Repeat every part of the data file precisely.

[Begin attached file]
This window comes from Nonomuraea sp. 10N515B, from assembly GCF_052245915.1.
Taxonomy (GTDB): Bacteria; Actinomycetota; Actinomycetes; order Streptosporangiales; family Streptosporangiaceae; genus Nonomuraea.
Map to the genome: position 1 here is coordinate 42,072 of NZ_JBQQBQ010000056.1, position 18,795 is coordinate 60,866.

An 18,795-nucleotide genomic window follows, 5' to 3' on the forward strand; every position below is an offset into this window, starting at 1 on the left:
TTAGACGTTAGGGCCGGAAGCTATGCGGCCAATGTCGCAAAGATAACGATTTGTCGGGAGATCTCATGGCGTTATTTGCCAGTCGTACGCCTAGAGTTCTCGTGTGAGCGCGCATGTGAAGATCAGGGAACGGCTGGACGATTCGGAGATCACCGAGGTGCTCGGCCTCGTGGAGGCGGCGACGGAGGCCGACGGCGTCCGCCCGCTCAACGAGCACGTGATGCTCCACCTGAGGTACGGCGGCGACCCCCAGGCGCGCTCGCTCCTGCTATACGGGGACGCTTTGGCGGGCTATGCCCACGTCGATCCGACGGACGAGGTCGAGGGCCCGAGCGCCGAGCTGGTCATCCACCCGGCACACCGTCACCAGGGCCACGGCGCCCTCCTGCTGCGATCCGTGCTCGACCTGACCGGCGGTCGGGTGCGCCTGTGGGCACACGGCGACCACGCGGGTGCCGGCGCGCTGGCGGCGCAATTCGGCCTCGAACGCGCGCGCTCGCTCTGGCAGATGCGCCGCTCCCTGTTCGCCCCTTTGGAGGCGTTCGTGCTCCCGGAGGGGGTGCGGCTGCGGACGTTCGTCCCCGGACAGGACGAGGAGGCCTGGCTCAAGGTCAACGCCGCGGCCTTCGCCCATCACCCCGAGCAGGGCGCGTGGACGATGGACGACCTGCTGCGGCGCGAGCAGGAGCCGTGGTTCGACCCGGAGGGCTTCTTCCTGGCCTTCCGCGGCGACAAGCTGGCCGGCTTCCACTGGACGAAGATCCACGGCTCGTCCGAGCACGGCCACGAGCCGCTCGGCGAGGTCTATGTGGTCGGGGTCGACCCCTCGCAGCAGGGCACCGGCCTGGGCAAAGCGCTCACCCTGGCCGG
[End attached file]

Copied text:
This window comes from Nonomuraea sp. 10N515B, from assembly GCF_052245915.1.
Taxonomy (GTDB): Bacteria; Actinomycetota; Actinomycetes; order Streptosporangiales; family Streptosporangiaceae; genus Nonomuraea.
Map to the genome: position 1 here is coordinate 42,072 of NZ_JBQQBQ010000056.1, position 18,795 is coordinate 60,866.

An 18,795-nucleotide genomic window follows, 5' to 3' on the forward strand; every position below is an offset into this window, starting at 1 on the left:
TTAGACGTTAGGGCCGGAAGCTATGCGGCCAATGTCGCAAAGATAACGATTTGTCGGGAGATCTCATGGCGTTATTTGCCAGTCGTACGCCTAGAGTTCTCGTGTGAGCGCGCATGTGAAGATCAGGGAACGGCTGGACGATTCGGAGATCACCGAGGTGCTCGGCCTCGTGGAGGCGGCGACGGAGGCCGACGGCGTCCGCCCGCTCAACGAGCACGTGATGCTCCACCTGAGGTACGGCGGCGACCCCCAGGCGCGCTCGCTCCTGCTATACGGGGACGCTTTGGCGGGCTATGCCCACGTCGATCCGACGGACGAGGTCGAGGGCCCGAGCGCCGAGCTGGTCATCCACCCGGCACACCGTCACCAGGGCCACGGCGCCCTCCTGCTGCGATCCGTGCTCGACCTGACCGGCGGTCGGGTGCGCCTGTGGGCACACGGCGACCACGCGGGTGCCGGCGCGCTGGCGGCGCAATTCGGCCTCGAACGCGCGCGCTCGCTCTGGCAGATGCGCCGCTCCCTGTTCGCCCCTTTGGAGGCGTTCGTGCTCCCGGAGGGGGTGCGGCTGCGGACGTTCGTCCCCGGACAGGACGAGGAGGCCTGGCTCAAGGTCAACGCCGCGGCCTTCGCCCATCACCCCGAGCAGGGCGCGTGGACGATGGACGACCTGCTGCGGCGCGAGCAGGAGCCGTGGTTCGACCCGGAGGGCTTCTTCCTGGCCTTCCGCGGCGACAAGCTGGCCGGCTTCCACTGGACGAAGATCCACGGCTCGTCCGAGCACGGCCACGAGCCGCTCGGCGAGGTCTATGTGGTCGGGGTCGACCCCTCGCAGCAGGGCACCGGCCTGGGCAAAGCGCTCACCCTGGCCGG